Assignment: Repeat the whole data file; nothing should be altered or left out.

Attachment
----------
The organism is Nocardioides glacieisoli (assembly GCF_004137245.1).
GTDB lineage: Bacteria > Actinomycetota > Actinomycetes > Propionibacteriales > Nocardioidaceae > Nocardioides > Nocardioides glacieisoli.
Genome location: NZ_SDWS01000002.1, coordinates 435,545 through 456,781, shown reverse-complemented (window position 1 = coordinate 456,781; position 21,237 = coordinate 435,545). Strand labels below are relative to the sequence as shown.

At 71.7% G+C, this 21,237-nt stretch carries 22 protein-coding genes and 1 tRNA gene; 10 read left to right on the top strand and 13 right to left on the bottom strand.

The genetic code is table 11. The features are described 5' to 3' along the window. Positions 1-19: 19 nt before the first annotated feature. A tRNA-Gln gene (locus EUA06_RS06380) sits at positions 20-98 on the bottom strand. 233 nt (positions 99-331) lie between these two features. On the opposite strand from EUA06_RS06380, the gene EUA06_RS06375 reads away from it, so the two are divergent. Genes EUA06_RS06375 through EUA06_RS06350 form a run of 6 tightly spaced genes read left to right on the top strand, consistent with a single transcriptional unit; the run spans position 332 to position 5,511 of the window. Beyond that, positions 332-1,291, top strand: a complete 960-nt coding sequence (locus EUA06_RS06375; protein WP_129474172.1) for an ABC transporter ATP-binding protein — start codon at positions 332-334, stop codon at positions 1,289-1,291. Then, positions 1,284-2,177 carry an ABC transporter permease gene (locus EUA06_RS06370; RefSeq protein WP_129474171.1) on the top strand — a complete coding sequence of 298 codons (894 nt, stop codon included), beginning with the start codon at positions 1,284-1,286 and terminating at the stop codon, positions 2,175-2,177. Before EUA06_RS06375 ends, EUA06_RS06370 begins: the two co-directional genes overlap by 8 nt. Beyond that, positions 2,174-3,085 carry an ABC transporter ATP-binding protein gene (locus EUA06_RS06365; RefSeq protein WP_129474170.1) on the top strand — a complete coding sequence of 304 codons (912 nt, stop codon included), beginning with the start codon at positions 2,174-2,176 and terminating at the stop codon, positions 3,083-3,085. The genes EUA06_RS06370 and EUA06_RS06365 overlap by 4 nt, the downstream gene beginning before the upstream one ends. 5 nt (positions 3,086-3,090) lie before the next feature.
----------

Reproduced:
The organism is Nocardioides glacieisoli (assembly GCF_004137245.1).
GTDB lineage: Bacteria > Actinomycetota > Actinomycetes > Propionibacteriales > Nocardioidaceae > Nocardioides > Nocardioides glacieisoli.
Genome location: NZ_SDWS01000002.1, coordinates 435,545 through 456,781, shown reverse-complemented (window position 1 = coordinate 456,781; position 21,237 = coordinate 435,545). Strand labels below are relative to the sequence as shown.

At 71.7% G+C, this 21,237-nt stretch carries 22 protein-coding genes and 1 tRNA gene; 10 read left to right on the top strand and 13 right to left on the bottom strand.

The genetic code is table 11. The features are described 5' to 3' along the window. Positions 1-19: 19 nt before the first annotated feature. A tRNA-Gln gene (locus EUA06_RS06380) sits at positions 20-98 on the bottom strand. 233 nt (positions 99-331) lie between these two features. On the opposite strand from EUA06_RS06380, the gene EUA06_RS06375 reads away from it, so the two are divergent. Genes EUA06_RS06375 through EUA06_RS06350 form a run of 6 tightly spaced genes read left to right on the top strand, consistent with a single transcriptional unit; the run spans position 332 to position 5,511 of the window. Beyond that, positions 332-1,291, top strand: a complete 960-nt coding sequence (locus EUA06_RS06375; protein WP_129474172.1) for an ABC transporter ATP-binding protein — start codon at positions 332-334, stop codon at positions 1,289-1,291. Then, positions 1,284-2,177 carry an ABC transporter permease gene (locus EUA06_RS06370; RefSeq protein WP_129474171.1) on the top strand — a complete coding sequence of 298 codons (894 nt, stop codon included), beginning with the start codon at positions 1,284-1,286 and terminating at the stop codon, positions 2,175-2,177. Before EUA06_RS06375 ends, EUA06_RS06370 begins: the two co-directional genes overlap by 8 nt. Beyond that, positions 2,174-3,085 carry an ABC transporter ATP-binding protein gene (locus EUA06_RS06365; RefSeq protein WP_129474170.1) on the top strand — a complete coding sequence of 304 codons (912 nt, stop codon included), beginning with the start codon at positions 2,174-2,176 and terminating at the stop codon, positions 3,083-3,085. The genes EUA06_RS06370 and EUA06_RS06365 overlap by 4 nt, the downstream gene beginning before the upstream one ends. 5 nt (positions 3,086-3,090) lie before the next feature.